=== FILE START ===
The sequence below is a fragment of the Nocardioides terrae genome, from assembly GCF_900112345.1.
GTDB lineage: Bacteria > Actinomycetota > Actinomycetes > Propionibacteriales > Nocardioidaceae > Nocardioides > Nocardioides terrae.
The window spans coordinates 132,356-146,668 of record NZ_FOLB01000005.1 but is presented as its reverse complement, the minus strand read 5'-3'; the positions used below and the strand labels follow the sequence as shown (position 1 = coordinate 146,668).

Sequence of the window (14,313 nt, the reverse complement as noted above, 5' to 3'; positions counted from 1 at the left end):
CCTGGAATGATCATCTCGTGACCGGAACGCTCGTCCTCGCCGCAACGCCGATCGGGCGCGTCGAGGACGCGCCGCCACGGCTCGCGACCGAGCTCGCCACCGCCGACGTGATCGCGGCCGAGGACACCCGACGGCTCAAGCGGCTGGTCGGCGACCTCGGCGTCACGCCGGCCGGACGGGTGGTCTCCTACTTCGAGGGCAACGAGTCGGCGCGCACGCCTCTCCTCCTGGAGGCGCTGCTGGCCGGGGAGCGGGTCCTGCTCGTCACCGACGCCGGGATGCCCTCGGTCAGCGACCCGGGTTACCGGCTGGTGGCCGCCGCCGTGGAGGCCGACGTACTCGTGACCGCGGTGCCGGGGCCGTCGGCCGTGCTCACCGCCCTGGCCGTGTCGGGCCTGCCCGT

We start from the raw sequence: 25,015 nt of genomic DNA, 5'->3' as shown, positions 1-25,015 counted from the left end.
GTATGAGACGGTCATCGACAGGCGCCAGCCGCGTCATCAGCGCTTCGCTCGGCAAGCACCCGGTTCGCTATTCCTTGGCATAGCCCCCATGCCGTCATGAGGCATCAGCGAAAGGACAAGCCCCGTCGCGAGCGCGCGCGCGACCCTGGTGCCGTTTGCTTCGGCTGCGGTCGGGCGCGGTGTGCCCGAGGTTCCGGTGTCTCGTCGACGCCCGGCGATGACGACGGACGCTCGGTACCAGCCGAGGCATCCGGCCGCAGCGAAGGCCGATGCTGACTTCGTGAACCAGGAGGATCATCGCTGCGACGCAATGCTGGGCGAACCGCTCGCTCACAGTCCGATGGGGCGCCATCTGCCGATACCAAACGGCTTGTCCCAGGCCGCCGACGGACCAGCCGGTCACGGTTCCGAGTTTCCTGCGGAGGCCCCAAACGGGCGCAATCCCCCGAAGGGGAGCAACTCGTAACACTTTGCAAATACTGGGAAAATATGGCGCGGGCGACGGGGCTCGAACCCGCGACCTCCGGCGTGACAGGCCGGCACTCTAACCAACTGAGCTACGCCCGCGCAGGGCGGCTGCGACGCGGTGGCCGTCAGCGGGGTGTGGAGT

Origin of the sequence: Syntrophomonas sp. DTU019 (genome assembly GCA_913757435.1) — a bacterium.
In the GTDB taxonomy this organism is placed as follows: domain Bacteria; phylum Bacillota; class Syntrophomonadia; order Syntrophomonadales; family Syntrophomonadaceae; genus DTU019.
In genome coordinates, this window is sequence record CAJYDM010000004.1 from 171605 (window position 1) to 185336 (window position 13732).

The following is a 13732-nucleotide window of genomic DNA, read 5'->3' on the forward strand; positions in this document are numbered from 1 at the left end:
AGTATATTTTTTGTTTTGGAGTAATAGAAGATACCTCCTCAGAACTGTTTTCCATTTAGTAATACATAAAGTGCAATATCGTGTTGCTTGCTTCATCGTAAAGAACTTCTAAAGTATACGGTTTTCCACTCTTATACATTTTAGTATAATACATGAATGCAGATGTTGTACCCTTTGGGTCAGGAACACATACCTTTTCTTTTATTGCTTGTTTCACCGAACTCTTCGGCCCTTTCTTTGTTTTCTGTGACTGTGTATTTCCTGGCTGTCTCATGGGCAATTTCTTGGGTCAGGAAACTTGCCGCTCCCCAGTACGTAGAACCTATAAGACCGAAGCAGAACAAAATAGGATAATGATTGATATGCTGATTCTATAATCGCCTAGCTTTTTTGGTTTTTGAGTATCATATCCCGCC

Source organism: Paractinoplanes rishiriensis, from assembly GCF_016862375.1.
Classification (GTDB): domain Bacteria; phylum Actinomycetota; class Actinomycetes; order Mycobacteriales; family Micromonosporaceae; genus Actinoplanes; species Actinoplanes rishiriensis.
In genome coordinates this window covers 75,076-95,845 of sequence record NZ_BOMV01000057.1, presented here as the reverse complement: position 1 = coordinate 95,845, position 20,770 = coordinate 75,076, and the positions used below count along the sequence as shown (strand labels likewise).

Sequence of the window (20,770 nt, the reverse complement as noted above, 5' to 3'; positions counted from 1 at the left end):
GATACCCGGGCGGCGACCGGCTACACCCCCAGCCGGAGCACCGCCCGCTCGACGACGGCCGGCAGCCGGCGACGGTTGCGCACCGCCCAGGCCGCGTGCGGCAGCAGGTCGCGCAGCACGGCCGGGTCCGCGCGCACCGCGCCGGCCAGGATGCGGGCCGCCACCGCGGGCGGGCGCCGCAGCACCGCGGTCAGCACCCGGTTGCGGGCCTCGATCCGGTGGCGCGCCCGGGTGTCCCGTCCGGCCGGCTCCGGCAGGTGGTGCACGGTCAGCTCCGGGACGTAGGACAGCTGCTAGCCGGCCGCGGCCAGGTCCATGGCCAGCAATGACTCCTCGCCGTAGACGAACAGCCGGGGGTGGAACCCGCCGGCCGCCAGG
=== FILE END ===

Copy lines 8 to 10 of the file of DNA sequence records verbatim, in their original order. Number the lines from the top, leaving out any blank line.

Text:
Origin of the sequence: Syntrophomonas sp. DTU019 (genome assembly GCA_913757435.1) — a bacterium.
In the GTDB taxonomy this organism is placed as follows: domain Bacteria; phylum Bacillota; class Syntrophomonadia; order Syntrophomonadales; family Syntrophomonadaceae; genus DTU019.
In genome coordinates, this window is sequence record CAJYDM010000004.1 from 171605 (window position 1) to 185336 (window position 13732).